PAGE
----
Anyone who knows me or who reads my blog probably knows that a central tenet of my business philosophy is, “If *ANYTHING* goes wrong in my business, it’s my fault.” Sure, other people will screw up, other people will let you down, other people will lie, cheat and steal; but, there’s almost always something I could have done before, during or after the issue to have mitigated it and ensure that it didn’t negatively affect the business.
Well, today something bad happened that — no matter how hard I try — I can’t figure out how I could have mitigated it…
The Fourfecta House was scheduled to close yesterday, and while we already had underwriting approval from the lender, we were just waiting for underwriter approval from the downpayment assistance program the buyer is using (which normally only takes 2-3 days). So, we wrote a one-week extension to the contract, with the assumption that we should close in the next couple days.
But, today we got news that the primary lender has gone out of business!!! To be completely accurate, they lost their warehouse line of credit with Bank of America (this is the money small direct lenders borrow from larger banks to fund loans). Apparently, BoA shut down a whole bunch of warehouse lines in the southeast this week.
For the first time, I’m not sure there was any way to predict or mitigate this circumstance, and at this point we just need to make the best decision possible to ensure that we either can close the loan with this buyer or find another buyer. The lender is telling us that their entire staff (including their underwriters) is going to a new company, and that the loan should be easily approved with the new company within the next 2 weeks without having to deal with additional underwriting or new appraisals. This is good news…assuming it’s true.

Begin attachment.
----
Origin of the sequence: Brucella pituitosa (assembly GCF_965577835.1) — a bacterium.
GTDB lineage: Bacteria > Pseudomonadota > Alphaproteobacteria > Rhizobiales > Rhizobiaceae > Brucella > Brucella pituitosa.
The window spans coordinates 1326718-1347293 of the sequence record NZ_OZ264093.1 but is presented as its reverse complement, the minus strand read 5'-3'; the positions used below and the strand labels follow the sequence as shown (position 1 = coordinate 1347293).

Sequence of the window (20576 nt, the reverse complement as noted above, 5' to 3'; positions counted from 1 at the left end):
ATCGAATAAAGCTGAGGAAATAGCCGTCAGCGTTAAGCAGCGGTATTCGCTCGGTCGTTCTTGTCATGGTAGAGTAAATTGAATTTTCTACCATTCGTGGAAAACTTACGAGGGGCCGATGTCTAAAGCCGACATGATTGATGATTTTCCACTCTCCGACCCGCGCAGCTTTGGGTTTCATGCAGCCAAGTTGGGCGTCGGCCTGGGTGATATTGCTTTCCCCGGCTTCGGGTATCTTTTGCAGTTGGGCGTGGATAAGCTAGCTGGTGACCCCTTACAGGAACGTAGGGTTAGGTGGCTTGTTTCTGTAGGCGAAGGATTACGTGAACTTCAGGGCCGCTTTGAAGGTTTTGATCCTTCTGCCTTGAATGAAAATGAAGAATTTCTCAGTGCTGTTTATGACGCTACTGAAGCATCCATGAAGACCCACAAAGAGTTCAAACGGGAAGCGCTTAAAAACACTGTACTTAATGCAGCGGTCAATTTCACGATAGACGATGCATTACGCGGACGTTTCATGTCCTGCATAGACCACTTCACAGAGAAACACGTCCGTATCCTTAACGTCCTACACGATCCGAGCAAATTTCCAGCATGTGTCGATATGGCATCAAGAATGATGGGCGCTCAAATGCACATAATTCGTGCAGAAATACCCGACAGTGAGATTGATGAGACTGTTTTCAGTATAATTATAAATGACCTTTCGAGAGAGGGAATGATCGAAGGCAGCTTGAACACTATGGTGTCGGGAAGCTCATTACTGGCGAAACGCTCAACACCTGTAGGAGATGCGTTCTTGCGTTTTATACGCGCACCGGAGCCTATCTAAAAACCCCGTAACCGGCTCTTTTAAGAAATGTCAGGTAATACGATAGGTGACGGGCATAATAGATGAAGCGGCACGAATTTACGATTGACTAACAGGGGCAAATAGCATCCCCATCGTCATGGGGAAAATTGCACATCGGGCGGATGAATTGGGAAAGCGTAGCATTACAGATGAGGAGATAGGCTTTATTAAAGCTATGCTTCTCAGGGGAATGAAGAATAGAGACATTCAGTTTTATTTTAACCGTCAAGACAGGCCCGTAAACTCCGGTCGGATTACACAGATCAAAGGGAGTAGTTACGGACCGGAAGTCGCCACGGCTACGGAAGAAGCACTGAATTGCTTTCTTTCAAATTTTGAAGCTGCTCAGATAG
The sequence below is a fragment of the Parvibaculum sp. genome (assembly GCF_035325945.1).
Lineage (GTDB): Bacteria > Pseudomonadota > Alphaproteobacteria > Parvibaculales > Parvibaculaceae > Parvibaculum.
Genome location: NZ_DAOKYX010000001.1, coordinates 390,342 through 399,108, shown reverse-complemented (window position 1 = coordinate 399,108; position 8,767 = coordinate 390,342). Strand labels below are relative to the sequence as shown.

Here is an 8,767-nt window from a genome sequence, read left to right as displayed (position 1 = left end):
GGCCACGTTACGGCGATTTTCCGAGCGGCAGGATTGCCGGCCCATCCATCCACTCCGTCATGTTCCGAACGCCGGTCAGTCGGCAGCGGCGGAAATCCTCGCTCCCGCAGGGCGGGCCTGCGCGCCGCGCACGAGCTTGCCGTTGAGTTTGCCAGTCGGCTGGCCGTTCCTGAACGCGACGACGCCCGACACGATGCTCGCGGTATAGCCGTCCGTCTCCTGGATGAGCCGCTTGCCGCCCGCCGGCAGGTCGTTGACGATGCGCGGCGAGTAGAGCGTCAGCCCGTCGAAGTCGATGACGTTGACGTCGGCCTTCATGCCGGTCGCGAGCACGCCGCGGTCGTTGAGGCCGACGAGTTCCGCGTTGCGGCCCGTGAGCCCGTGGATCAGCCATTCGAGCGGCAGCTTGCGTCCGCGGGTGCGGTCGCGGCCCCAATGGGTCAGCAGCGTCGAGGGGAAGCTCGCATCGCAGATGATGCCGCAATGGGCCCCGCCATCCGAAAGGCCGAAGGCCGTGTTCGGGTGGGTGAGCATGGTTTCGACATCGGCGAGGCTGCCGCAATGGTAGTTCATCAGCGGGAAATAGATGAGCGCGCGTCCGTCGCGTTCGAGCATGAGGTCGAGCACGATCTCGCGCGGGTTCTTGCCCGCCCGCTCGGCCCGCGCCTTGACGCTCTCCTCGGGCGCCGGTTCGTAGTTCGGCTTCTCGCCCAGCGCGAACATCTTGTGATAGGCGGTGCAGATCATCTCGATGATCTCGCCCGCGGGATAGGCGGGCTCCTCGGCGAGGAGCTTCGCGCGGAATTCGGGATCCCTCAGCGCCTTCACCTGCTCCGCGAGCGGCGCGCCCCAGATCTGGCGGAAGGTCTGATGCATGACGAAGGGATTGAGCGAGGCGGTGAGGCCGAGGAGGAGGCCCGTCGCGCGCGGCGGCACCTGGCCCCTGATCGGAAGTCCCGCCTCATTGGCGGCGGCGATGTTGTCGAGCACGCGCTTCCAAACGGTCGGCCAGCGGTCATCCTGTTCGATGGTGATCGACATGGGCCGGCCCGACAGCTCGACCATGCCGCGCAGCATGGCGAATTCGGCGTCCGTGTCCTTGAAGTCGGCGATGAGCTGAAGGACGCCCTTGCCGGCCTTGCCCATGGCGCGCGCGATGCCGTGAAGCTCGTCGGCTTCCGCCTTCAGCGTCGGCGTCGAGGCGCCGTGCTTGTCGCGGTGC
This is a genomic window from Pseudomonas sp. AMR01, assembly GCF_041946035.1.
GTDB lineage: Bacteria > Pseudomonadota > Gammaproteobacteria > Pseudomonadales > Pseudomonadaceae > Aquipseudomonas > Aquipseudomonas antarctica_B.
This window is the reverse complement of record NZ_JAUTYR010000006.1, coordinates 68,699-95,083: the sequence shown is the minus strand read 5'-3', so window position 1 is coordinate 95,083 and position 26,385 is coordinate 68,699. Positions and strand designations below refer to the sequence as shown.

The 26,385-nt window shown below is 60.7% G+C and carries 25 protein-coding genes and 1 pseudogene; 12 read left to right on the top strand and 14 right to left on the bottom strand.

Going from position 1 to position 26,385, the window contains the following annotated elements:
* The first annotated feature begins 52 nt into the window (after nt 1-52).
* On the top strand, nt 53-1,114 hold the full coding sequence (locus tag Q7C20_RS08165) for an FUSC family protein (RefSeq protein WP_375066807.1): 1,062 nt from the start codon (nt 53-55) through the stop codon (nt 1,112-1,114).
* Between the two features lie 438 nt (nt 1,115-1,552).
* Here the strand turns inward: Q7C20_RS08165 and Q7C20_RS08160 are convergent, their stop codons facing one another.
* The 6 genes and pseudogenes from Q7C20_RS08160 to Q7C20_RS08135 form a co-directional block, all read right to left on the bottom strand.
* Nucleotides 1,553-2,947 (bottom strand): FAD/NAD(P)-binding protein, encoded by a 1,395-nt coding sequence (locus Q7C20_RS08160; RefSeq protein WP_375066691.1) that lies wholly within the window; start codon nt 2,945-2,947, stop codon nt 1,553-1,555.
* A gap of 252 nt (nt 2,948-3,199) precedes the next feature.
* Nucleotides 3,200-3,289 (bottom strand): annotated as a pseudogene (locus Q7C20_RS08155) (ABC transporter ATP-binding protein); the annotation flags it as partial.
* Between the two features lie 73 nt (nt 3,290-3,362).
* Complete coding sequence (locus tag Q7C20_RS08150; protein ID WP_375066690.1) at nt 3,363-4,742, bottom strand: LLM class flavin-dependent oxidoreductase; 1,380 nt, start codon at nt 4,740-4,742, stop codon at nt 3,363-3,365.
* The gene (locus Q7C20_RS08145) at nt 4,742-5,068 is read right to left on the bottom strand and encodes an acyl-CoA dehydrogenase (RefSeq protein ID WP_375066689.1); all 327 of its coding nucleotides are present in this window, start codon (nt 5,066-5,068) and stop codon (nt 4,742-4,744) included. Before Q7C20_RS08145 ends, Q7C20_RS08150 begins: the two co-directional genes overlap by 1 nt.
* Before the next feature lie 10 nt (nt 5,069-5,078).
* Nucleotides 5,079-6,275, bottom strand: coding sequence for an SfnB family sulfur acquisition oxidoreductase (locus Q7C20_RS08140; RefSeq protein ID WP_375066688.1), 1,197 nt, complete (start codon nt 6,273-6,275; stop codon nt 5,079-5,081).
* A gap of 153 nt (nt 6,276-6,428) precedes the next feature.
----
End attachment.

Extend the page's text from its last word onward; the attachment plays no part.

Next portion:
With all the moving parts (new lender, FHA requirements, the downpayment assistance program, etc), I’m not sure how likely it is that everything can be moved to another lender and closed out in a short period of time. But, the alternatives aren’t very pretty: finding another lender who works with this downpayment assistance program, relisting the property and finding another buyers, etc. Each of these avenues could require drawing out the process many weeks or more.
Anyway, we haven’t made a final decision on what we plan to do; the lender has promised to contact us on Friday with more details about the switch-over and the process we face over the next couple weeks. If she does contact us and it sounds like things should be able to be moved over to the new lender quickly and easily, we may give them a chance and wait it out a couple weeks. If not, we’ll have to figure out a Plan B.
Stay tuned…and I’m going to keep trying to figure out how this is my fault and how I could have avoided this situation… 🙂